Illinois Family Institute would like to wish all of our friends a very Merry Christmas!! Enjoy this special time of the year with your families.
Below I’ve included a Christmas essay by Chicago Pastor Thorin Anderson that proclaims the good news of our Savior, Jesus Christ, yet at the same time reminds us that the world is far from being ready to accept the Truth, that we all are sinners in need a Savior.
Two thousand years ago, the wise men sought to honor and serve Him. Will we?
Thank God for His Gift of Salvation through Jesus Christ,
David E. Smith
Illinois Family Institute
THE JOY OF CHRISTMAS
A Christmas essay by Rev. Thorin Anderson
What is the joy of Christmas? I expect we are all familiar with the biblical account of the angel’s announcement to the shepherds,
“Behold, I bring you good tidings of great joy. . . “
But have we forgotten what those tidings were?
Most of us relish the Christmas season but we may be only vaguely aware that while we decorate our houses and lawns, bake the pies and shop till we drop the real meaning of Christmas has somehow eluded us again (hence the perpetual new Christmas movie each year designed to help us rediscover it-again).
But rather than bothering to ask what’s missing, we’re willing to go along in the after-glow of Christmas’s past, singing about Santa and chestnuts roasting over the fire, rather than seeking the real thing, maybe because we’re afraid the real thing will reveal something that will make us uncomfortable.
Let’s recall what those tidings were to which the angel referred. He said, “Unto you is born this day, in the City of David, a SAVIOR who is Christ the Lord.” The advent of a Savior could mean only one thing: the human race is in need of saving!
This explains the animosity of so many, such as the ACLU, People for the American Way, and Americans for the Separation of Church and State, to the traditional Christmas story and music being presented in schools. And it explains why the untenable theory of evolution is being taught as fact in public schools. These people can tolerate anything but letting the “Divine foot in the door.” And they will never tolerate the “s” word (sin) being reintroduced into common vernacular. Never mind that every newspaper headline and newscast give overwhelming proof that we are in trouble, serious, heart-wrenching trouble.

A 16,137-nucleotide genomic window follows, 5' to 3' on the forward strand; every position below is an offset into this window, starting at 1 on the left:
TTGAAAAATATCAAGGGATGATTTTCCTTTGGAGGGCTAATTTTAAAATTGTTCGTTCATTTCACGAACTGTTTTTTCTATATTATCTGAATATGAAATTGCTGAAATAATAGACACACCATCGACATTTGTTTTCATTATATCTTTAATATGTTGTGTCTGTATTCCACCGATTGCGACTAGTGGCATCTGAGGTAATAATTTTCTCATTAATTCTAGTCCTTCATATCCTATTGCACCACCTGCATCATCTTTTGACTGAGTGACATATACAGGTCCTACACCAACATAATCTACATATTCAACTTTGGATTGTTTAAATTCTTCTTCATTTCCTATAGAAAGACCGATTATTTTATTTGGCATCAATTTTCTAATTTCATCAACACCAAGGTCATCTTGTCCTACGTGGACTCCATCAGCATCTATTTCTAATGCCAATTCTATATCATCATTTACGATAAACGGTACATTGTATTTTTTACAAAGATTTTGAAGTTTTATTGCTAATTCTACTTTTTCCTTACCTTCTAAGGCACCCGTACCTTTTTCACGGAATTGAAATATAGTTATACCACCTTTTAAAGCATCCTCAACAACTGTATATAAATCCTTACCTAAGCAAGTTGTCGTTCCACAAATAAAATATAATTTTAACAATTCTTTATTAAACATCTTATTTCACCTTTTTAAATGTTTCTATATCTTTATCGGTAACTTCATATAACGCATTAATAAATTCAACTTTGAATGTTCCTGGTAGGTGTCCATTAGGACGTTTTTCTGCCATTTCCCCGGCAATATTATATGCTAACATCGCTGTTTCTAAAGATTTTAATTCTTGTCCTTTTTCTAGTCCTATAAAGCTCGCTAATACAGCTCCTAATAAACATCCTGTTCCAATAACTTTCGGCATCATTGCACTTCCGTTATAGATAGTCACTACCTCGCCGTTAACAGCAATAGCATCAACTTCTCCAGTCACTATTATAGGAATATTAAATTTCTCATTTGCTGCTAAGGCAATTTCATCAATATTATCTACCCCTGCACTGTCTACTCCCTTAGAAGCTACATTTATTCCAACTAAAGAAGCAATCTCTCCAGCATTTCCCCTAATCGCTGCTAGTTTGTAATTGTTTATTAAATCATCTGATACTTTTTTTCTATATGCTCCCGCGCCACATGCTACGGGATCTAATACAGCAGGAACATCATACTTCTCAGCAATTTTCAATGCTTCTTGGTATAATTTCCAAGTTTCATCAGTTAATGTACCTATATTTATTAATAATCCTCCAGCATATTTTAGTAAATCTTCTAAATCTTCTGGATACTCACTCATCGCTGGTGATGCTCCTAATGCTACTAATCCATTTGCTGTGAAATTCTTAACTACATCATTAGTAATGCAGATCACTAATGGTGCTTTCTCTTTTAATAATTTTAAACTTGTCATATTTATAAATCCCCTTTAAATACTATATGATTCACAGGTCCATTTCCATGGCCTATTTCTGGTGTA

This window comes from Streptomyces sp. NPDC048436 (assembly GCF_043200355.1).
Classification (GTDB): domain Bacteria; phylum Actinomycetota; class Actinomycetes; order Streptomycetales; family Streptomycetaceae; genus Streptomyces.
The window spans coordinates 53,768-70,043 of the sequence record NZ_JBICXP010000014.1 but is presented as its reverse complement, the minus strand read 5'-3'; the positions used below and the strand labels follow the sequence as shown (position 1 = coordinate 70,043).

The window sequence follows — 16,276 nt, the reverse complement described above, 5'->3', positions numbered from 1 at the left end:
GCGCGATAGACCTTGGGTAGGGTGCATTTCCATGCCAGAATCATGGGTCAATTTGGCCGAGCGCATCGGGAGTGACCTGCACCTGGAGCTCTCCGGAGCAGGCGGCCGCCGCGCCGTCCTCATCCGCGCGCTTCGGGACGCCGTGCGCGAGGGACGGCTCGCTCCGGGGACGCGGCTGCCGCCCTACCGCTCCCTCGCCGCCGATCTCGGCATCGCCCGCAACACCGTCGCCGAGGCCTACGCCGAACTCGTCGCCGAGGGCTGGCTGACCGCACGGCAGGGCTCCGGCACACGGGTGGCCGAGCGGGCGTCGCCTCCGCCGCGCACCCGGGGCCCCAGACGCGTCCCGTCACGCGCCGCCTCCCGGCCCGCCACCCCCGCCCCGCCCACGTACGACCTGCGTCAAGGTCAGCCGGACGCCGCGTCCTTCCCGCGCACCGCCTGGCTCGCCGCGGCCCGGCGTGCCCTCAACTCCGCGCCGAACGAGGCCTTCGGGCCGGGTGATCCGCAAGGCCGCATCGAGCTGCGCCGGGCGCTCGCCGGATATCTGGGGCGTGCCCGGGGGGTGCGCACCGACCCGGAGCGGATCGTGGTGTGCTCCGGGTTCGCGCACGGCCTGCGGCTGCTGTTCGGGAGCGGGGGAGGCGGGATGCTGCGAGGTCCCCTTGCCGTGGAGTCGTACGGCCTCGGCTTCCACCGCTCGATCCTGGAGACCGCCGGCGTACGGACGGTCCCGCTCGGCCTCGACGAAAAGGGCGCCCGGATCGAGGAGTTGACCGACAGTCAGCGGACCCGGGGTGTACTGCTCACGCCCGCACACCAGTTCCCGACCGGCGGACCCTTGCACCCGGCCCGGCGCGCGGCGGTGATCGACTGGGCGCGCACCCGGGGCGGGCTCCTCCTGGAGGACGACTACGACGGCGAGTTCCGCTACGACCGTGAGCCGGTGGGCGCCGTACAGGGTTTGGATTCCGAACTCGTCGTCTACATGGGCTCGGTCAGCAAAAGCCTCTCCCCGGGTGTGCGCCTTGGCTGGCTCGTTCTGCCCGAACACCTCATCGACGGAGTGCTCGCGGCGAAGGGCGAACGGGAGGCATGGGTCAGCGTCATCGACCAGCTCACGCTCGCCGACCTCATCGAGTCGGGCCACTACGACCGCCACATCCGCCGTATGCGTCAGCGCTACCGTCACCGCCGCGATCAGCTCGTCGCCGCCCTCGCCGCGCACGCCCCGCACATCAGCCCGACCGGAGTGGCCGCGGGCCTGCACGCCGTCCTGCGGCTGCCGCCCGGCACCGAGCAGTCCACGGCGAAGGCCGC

The last thing most of us wish to deal with is the message that we need a Savior, especially in our politically correct times. Far better to let marriages collapse destroying the lives of children, to abort millions of accidentally conceived and unwanted children, to let inner city youth kill each other and space out on drugs, to bar the windows and avoid the streets at night than allow that we might not be so savvy after all. Kind of like why men don’t ask directions. Better to remain lost than to admit error.
This leaves us, of course, with a Christmas season filled with joy because, well, who knows!?! It just is, I guess. Maybe it’s all a sham, after all. We’re not permitted to suggest that one religion might have a message both unique and fulfilling. We can no longer claim that Christianity and Christmas are actually about the Creator who, having given His beloved creatures (us) liberty to choose or reject Him, entered His creation as one of us to fix what we broke by our bad choice, and to restore the relationship we had so callously betrayed and abandoned. But as long as we are in this state of denial, there can be no restoration. Most everywhere I go, I see Santas, lights, a myriad other decorations, and a few reminders of Christmas’s origins; but I see also the heavy hand of opposition.
The real joy of Christmas can only exist where people acknowledge the need of a Savior, and rejoice in His gift of restoration. Without Him all other celebrations of the season merely ring the bells of the cash register, and leave one feeling rather, uh, lost.